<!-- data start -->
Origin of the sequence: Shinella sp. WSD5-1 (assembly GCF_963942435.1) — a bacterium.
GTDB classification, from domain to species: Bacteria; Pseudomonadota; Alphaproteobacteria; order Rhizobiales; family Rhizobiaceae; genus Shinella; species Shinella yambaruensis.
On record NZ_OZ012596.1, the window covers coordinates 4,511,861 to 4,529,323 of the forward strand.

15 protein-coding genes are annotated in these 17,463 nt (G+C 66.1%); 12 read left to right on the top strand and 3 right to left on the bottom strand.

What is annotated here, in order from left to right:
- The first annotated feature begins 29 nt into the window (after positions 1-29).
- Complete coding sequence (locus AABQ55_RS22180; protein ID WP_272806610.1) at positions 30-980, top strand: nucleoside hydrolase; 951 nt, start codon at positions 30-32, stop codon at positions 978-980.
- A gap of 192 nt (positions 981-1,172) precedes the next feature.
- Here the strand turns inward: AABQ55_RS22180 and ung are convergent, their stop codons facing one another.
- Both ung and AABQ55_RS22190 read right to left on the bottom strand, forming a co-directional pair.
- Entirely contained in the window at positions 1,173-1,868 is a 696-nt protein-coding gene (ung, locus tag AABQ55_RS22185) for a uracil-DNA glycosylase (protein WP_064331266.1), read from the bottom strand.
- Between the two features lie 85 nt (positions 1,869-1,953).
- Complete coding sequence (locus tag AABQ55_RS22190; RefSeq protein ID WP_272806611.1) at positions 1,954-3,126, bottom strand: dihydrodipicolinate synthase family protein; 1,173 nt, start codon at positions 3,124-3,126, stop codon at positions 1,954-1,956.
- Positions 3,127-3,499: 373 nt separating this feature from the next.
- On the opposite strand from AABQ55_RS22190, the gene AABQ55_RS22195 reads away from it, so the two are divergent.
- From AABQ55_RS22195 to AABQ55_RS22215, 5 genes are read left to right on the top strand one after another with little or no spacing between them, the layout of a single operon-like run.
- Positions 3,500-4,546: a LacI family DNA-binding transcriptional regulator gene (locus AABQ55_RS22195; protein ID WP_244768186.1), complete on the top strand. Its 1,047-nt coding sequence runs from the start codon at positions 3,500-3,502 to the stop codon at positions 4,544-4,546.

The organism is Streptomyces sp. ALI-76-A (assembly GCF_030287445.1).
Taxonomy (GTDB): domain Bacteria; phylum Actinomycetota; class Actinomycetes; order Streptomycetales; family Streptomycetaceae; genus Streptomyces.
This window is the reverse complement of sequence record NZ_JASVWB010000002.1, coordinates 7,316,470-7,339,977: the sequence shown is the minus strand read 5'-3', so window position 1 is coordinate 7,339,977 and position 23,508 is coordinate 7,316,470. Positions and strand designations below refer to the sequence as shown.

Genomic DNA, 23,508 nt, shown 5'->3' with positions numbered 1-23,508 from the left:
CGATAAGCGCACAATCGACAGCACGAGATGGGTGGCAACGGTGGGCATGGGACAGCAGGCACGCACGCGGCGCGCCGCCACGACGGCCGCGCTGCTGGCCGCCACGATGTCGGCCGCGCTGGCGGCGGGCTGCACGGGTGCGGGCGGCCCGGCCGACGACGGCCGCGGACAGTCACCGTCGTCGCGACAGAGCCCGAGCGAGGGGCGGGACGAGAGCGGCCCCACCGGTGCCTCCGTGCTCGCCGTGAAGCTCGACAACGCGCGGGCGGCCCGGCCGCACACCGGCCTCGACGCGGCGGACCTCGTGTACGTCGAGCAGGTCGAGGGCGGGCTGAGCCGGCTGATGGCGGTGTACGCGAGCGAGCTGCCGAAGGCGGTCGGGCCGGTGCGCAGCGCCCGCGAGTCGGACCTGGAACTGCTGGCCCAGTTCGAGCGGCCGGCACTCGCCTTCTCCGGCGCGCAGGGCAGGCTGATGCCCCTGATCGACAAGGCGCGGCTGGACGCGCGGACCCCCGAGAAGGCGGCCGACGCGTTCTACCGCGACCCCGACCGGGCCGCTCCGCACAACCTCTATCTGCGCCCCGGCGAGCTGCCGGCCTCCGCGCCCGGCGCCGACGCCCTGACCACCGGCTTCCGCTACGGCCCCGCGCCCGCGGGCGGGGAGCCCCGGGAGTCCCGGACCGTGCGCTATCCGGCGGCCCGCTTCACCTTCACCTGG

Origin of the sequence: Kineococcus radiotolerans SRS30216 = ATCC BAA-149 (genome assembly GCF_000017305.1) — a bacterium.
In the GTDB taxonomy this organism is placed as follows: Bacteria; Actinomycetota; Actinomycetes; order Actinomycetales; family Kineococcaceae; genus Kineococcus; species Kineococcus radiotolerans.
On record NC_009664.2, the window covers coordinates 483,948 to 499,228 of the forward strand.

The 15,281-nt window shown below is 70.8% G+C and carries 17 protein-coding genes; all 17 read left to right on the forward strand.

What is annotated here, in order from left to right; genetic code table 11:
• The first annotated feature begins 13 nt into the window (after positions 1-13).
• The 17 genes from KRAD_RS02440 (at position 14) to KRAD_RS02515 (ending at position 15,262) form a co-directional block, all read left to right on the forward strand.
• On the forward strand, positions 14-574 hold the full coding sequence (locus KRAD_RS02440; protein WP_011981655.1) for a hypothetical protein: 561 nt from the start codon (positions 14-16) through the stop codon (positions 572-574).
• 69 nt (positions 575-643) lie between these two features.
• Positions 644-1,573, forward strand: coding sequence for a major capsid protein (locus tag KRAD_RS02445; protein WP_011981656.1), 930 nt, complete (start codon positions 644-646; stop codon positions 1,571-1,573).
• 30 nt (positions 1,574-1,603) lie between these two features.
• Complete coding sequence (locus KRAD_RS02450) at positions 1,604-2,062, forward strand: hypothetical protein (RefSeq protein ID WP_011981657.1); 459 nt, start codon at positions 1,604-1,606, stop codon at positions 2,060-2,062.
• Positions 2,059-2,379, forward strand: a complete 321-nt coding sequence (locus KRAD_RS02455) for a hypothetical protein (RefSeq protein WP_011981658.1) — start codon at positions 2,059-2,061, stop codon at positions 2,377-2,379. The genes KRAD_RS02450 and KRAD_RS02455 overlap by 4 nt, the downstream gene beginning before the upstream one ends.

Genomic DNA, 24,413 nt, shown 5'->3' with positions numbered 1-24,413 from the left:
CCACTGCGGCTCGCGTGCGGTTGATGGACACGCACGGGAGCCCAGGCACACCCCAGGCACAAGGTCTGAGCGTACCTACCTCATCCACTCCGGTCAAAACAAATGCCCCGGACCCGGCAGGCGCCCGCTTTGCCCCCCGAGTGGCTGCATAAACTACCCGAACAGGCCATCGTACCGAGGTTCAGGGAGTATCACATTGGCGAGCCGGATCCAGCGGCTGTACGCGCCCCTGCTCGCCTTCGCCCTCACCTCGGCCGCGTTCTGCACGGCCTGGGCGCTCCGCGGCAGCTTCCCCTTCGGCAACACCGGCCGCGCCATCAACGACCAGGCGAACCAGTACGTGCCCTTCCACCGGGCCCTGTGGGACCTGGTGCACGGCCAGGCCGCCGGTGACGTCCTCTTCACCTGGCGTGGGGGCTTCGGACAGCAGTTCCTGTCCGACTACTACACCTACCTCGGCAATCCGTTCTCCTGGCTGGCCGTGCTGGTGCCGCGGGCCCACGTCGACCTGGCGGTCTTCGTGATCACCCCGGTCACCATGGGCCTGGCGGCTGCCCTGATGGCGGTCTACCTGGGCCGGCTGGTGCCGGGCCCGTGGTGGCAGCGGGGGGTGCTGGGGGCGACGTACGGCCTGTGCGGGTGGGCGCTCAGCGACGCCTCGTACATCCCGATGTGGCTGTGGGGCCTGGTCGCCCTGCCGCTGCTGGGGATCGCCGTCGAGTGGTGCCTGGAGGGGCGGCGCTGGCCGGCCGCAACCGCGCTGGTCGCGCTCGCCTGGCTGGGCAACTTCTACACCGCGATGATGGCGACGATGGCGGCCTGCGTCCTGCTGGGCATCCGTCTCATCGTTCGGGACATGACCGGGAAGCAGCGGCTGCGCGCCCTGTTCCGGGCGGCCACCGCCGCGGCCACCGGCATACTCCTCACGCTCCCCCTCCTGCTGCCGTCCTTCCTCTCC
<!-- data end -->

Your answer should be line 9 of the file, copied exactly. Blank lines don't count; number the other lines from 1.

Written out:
- Here the strand turns inward: AABQ55_RS22180 and ung are convergent, their stop codons facing one another.